Capt. LEUTZE. If I remember correctly, there were eight or nine hundred vessels that were included in that. I do not remember the figures. It has been a couple of months since that was done.

Mr. KELLEY. You do not mean that it would take twelve or thirteen million dollars to keep the ships that we are talking about in commission?

Capt. LEUTZE. We took the active list of ships and figured it up on the active list of ships.

Mr. KELLEY. What you mean is that if you took all of the ships that are out of commision entirely in the Navy and add to them those that are in commisison, the two would agregate $13,000,000.

Capt. LEUTZE. I do not remember that figure now.

Secretary DENBY. He did not say taking the ships out of commis sion, but only the ships in commission.

Capt. LEUTZE. At the time that calculation was made, there were some 800 ships, as I recall it-Mr. KELLEY (interposing). How many were in commission!

Capt. LEUTZE. They were all in commisison on that list as it was made up.

Mr. KELLEY. If you kept those ships running in a normal way. why would it take about twenty-seven or twenty-eight million dollars, while, if you tied them up tight, and did not run them at all, it would take $13,000,000? That does not seem very sound reasoning to me.

Secretary DENBY. It is not unbelievable when you consider that their runing time is so much less than their time tied up.

MONDAY, FEBRUARY 20, 1922.

DAMAGE CLAIMS,

STATEMENT OF MR. ALBERT E. SHOEMAKER, REPRESENTING

THE JUDGE ADVOCATE GENERAL OF THE NAVY.

The CHAIRMAN. You have an item here that is not printed in the bill, but which appears in House Document No. 182, adjusted claims on account of damage occasioned to private property by collision with vessels of the United States Navy, $5,163.26. This is the document that I have in my hand, and it enumerates the cases and the amount of each. Are all of these under $500 ? Mr. SHOEMAKER. None of them are more than $500.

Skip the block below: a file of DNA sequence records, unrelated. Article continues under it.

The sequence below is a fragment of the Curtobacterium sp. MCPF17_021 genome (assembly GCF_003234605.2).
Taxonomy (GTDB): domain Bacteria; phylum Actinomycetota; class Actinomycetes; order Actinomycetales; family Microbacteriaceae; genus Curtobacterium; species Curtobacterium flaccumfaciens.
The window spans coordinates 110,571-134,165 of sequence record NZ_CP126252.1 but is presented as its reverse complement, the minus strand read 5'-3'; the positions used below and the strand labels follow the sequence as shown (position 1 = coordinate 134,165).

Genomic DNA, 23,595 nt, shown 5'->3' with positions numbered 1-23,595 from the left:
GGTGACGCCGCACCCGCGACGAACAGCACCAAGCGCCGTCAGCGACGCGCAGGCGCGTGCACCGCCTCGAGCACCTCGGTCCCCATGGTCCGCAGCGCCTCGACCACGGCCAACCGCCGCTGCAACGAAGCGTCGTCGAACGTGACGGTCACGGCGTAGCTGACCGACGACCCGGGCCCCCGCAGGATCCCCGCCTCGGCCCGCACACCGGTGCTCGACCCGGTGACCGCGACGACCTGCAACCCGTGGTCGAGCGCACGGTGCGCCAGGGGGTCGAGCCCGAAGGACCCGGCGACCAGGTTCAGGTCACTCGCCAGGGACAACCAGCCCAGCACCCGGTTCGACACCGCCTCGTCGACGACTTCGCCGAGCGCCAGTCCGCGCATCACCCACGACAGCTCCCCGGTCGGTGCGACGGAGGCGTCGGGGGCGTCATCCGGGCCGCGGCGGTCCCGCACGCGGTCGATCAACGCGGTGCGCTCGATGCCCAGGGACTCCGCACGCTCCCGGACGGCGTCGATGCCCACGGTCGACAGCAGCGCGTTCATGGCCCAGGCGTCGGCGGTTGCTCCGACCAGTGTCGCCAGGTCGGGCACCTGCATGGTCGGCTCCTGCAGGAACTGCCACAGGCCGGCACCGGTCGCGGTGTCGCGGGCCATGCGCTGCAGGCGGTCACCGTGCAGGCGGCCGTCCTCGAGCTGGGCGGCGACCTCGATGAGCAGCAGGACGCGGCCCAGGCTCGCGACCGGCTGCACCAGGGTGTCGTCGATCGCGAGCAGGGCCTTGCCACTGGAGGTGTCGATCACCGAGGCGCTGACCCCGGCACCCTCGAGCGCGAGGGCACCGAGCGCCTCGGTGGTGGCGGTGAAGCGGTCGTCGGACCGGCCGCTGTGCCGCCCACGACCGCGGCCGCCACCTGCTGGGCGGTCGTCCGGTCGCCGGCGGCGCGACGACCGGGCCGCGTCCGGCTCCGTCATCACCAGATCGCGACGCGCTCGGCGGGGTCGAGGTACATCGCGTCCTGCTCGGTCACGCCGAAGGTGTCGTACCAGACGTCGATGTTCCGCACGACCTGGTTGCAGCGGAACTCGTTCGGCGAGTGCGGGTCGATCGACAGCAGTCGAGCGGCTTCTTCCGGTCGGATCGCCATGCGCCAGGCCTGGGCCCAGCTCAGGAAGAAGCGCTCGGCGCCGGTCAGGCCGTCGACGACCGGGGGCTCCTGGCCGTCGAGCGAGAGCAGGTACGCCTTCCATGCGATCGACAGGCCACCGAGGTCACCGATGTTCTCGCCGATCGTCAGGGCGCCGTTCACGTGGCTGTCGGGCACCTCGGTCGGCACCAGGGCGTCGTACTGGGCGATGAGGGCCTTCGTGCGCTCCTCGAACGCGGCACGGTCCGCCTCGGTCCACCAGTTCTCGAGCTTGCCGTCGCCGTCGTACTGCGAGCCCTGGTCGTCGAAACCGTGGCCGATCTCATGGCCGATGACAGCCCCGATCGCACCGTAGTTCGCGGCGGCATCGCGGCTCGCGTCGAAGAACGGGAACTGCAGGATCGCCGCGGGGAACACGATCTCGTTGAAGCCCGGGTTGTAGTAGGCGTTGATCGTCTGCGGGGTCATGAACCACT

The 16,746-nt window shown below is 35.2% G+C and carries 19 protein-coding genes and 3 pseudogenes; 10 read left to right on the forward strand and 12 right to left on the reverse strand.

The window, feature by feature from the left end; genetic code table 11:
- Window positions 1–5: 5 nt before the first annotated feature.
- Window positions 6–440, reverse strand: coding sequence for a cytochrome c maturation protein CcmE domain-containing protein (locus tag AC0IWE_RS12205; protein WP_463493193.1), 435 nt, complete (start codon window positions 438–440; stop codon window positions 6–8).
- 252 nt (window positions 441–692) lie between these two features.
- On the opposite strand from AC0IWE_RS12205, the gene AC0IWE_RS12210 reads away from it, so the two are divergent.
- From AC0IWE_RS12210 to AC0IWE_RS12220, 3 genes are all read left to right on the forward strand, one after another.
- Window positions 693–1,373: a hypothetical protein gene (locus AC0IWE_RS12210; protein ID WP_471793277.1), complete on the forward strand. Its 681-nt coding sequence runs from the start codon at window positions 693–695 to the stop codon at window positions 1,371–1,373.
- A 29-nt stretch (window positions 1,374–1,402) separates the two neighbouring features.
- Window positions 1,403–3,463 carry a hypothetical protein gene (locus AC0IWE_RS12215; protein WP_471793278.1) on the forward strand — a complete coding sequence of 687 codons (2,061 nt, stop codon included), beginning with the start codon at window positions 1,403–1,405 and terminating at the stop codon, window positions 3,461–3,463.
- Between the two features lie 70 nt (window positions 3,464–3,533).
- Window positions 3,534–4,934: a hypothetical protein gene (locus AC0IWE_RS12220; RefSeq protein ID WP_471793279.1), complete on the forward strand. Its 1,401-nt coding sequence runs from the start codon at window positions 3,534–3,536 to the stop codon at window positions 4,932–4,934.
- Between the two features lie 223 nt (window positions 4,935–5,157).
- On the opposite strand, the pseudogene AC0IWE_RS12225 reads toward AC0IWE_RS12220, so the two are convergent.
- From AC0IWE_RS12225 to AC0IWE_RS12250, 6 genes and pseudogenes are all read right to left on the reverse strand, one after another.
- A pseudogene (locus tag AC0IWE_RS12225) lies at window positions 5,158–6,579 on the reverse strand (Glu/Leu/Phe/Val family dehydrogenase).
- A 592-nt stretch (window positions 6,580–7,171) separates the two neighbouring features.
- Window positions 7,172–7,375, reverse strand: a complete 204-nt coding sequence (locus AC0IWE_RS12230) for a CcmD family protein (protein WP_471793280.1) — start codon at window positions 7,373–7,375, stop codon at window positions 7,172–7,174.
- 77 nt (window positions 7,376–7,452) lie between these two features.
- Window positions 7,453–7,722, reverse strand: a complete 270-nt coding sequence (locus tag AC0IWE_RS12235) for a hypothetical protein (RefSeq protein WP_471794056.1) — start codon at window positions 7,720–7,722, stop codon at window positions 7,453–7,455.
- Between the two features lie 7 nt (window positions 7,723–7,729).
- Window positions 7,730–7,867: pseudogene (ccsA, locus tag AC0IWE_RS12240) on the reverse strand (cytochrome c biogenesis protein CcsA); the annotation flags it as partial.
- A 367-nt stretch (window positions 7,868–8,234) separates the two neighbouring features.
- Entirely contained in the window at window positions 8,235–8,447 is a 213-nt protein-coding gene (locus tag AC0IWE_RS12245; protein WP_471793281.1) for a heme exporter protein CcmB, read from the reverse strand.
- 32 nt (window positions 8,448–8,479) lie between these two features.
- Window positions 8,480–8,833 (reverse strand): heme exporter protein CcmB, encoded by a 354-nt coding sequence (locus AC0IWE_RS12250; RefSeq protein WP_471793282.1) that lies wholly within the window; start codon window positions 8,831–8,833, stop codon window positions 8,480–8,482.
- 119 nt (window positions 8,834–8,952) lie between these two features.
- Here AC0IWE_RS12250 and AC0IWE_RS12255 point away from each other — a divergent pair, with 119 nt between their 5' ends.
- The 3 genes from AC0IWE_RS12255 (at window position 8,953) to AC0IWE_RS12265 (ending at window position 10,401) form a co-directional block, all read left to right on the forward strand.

The CHAIRMAN. The Secretary of the Navy has the power under the law to adjust these claims.

Mr. SHOEMAKER. The Secretary of the Navy has the power to adjust these claims under the law of June 24, 1910—36 Stat. L., 607—which reads as follows:

The Secretary of the Navy is hereby authorized to consider, ascertain, adjust, and determine the amounts due on all claims for damages, where the amount of the claim does not exceed the sum of $500, hereafter occasioned by collision, for which collisions vessels of the Navy shall be found to be responsible, and report the amounts so ascertained and determined to be due the claimants to Congress at each session thereof through the Treasury Department for payment as legal claims out of appropriations that may be made by (ongress therefor.

The CHAIRMAN. All have been thoroughly examined ?
Mr. SHOEMAKER. All have been thoroughly examined.

The CHAIRMAN. How do you reach the conclusion, what sort of an investigation do you make ?

Mr. SHOEMAKER. In the first place, these collisions are investigated by naval boards, and the records of the proceedings are forwarded to the department and passed over to the Judge Advocate General's office which determines in each case what amount, if any, the Government owes, as a result of the collision, or what amount, if any, may be due the Government on account of the collision. This Document No. 182 contains the letter of the Secretary of the Navy under date of February 9, 1922, transmitting 20 of these adjusted claims.

The CHAIRMAN. Giving the details of each claim? Mr. SHOEMAKER. Yes, sir; that is, the amount of the claim, the name of the claimant, the name of the Government vessel doing the damage, and the name of the privately-owned property damaged, and the allowance. They are all by agreement with the claimant as to what amount should be allowed. I might say, Mr. Chairman, that a number of these claims were in excess of $500 but were reduced in order to meet the terms of the act.

The CHALRMAN. A good many of less than $500 were adjusted ? Mr. SHOEMAKER. Yes, sir; but none of more than $500.